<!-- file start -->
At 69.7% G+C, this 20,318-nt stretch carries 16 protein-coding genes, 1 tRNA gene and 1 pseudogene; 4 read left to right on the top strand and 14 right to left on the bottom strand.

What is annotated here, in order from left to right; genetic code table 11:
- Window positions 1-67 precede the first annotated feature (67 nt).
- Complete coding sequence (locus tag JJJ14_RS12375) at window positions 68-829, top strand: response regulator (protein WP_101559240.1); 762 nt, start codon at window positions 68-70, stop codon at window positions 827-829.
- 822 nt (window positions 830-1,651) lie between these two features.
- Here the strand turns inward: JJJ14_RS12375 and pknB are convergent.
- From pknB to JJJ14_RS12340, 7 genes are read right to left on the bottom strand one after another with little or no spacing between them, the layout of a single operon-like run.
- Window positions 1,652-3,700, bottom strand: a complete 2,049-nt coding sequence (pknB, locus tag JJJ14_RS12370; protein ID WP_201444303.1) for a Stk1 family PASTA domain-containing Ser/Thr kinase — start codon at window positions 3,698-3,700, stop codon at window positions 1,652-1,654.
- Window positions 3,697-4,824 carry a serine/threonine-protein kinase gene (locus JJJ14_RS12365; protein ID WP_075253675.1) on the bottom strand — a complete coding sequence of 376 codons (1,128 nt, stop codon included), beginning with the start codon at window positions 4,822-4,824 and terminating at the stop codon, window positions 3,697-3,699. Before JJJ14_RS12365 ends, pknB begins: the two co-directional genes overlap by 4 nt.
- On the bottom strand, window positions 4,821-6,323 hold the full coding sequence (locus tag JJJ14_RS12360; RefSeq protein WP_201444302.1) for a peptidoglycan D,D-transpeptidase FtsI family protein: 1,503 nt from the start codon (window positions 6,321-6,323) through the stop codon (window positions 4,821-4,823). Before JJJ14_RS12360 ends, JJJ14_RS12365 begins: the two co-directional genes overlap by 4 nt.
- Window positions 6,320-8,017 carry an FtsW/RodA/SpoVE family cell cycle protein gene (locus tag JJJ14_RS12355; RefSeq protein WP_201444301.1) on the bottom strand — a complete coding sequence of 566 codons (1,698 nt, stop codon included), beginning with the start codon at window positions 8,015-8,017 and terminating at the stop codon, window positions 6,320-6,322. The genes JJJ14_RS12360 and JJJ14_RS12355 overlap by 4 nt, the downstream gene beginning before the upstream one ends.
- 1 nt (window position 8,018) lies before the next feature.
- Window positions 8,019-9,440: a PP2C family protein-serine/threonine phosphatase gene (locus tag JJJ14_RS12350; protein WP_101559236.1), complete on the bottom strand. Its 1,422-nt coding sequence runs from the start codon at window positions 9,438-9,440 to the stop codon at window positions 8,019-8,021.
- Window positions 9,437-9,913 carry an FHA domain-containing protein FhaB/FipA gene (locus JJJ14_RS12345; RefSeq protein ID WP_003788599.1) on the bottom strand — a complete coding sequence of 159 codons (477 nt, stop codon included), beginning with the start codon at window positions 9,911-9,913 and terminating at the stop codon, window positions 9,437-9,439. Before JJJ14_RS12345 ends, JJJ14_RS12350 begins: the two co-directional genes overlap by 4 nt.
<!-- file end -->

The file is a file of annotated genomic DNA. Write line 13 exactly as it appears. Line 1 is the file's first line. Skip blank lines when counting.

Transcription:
- Window positions 8,019-9,440: a PP2C family protein-serine/threonine phosphatase gene (locus tag JJJ14_RS12350; protein WP_101559236.1), complete on the bottom strand. Its 1,422-nt coding sequence runs from the start codon at window positions 9,438-9,440 to the stop codon at window positions 8,019-8,021.